# Hong Kong Machine Learning Season 2 Episode 3

###### 22.01.2020 - Hong Kong Machine Learning - ~7 Minutes

*When?*

- Wednesday, January 20, 2020 from 6:30 PM to 9:00 PM

*Where?*

- Credit Suisse, ICC 88/F, West Kowloon, Hong Kong

This meetup was hosted at Credit Suisse which also offered pizzas and drinks! Thanks to them, and in particular to David Zucker for kindly proposing the venue and arranging everything, and Eric Vergnaud for an original and lively introduction of Credit Suisse as the host.

#### Programme:

Note that, as usual, errors and approximations in the summaries below are mine.

**Vincent Zoonekynd - Deep learning tools for non-deep learning tasks**

**Abstract**

Companies, buying and selling goods from one another, form a graph, the “supply chain graph”, with companies as nodes and weighted edges representing the value of those supplier-customer relations, but only part of this graph is known. We want to somehow impute the missing values on those edges. The goal of this talk is three-fold. First, we will show how entropy, and the notion of “maximum entropy distribution”, defines a natural way of completing this graph. Then, we will show how convex solvers can solve this problem: they are now surprisingly easy to use, very scalable, but not widely known. Finally, we will show that deep learning frameworks can also be leveraged to address similar problems: they are not limited to neural networks.

The slides of Vincent’s presentation can be found here.

**Personal takeaways**

Unrelated to the presentation but quite interesting as well, Vincent maintains a literature review on machine learning, statistics and applied mathematics which can be found on his blog there.

Vincent introduced the notion of entropy (well known in physics and information theory) usually associated to quantify information. He suggested to interpret entropy as a measure of surprise rather than information for the rest of the talk, as more intuitive. He explained what is the entropy (surprise) of a sample, and of a distribution (simply the mean surprise). Then, through a few examples, Vincent showcased maximum entropy distributions (discrete uniform, continuous uniform on a finite support, Normal when the mean and variance are given). Basically, maximum entropy distributions are the most general (uninformative) given a set of constraints, and should be considered when relevant a priori information is lacking. Vincent then casts its constrained matrix completion problem into a constrained convex optimization problem: maximizing the entropy satisfying the constraints. The presentation contains a brief recap on convex optimization with linear regression and portfolio optimization as examples of such optimization problems. Nowadays, the CVX package (available in many languages including Python, R, and Julia) allows to express and solve seamlessly these problems. Another way to solve these problems, that Vincent explored, is to leverage deep learning frameworks such as tensorflow and pytorch which were designed to optimize functions via gradient descent. However, they can only deal with unconstrained optimization so one has to recast the constraints into penalties. Several problems arise: How to scale the penalties? All the same weighting across the different constraints? How to increase them through the iterative optimization steps? This approach seems more suitable to very large optmization problems.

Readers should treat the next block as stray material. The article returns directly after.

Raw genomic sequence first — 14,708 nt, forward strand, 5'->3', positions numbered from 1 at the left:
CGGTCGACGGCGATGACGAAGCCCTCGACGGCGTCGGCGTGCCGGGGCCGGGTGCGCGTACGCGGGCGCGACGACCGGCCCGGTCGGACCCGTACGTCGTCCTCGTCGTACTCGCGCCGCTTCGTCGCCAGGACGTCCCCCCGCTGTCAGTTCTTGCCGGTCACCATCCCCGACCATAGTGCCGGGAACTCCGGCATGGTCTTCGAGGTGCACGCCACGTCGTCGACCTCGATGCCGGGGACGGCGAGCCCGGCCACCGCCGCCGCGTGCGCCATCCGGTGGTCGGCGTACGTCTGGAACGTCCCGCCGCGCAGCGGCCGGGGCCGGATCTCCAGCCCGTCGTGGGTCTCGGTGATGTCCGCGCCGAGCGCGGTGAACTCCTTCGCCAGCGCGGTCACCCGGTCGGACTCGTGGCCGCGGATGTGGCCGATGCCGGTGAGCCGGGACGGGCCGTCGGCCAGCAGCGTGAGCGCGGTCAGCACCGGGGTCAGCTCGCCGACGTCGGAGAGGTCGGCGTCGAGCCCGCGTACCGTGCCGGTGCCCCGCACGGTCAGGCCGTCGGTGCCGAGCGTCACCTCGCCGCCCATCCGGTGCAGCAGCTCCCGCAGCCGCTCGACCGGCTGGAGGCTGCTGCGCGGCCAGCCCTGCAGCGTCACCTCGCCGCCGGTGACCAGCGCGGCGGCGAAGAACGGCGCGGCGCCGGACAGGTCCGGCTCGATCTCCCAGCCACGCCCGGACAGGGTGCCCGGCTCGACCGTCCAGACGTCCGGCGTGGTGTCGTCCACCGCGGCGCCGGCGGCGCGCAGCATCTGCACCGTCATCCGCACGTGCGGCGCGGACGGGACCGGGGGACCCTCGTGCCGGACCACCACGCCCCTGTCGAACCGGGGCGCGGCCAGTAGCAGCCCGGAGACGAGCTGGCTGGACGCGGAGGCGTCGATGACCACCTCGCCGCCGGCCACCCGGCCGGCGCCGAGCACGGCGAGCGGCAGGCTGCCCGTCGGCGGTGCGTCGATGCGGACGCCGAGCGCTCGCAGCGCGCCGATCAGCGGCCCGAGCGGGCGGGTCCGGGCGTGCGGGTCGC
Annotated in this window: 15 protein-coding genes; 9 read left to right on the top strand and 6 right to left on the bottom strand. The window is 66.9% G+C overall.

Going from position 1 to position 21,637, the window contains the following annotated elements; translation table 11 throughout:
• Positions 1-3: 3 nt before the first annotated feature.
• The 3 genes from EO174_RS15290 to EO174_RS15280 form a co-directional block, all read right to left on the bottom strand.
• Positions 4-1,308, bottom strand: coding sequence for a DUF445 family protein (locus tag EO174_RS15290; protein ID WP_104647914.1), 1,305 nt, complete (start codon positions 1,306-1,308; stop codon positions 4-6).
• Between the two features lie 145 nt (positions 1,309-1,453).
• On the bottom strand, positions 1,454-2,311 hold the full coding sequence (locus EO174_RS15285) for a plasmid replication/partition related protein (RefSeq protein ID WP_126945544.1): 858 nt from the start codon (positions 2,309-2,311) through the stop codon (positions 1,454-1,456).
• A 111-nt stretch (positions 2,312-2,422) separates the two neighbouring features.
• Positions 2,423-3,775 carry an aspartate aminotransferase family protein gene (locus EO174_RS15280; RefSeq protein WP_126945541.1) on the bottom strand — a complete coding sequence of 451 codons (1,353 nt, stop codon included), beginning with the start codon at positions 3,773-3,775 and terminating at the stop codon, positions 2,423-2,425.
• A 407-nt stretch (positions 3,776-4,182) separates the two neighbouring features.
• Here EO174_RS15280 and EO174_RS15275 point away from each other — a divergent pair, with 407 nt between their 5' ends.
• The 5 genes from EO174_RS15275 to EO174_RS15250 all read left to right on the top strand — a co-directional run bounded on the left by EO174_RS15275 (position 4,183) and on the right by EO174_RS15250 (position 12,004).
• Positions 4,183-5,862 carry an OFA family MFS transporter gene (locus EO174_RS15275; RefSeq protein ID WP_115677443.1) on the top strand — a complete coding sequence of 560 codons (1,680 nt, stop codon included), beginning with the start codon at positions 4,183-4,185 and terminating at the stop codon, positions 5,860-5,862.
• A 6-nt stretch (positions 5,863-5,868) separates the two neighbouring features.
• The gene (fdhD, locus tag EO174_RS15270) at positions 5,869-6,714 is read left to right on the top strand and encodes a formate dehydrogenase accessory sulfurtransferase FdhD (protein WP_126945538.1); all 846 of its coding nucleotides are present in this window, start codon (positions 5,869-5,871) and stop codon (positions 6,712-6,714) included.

**José Vinícius de Miranda Cardoso - Breaking Down Risk Parity Portfolio: A Practical Open Source Implementation**

**Abstract**

In this talk I will explain the behind the scenes of the now very popular risk parity portfolio, its convex and non-convex formulations, and I will present open source implementations of state-of-the-art algorithms with practical examples.

**Personal takeaways**

Part of Vincent’s talk was a good introduction to this talk (e.g. portfolio optimization as a convex optimization problem).
José is a PhD student of Prof. Daniel Palomar at HKUST.
The idea of risk parity portfolios is to allocate risk rather than capital.
Quite often practitioners use an approximation of the original risk parity problem by considering the covariance matrix to be diagonal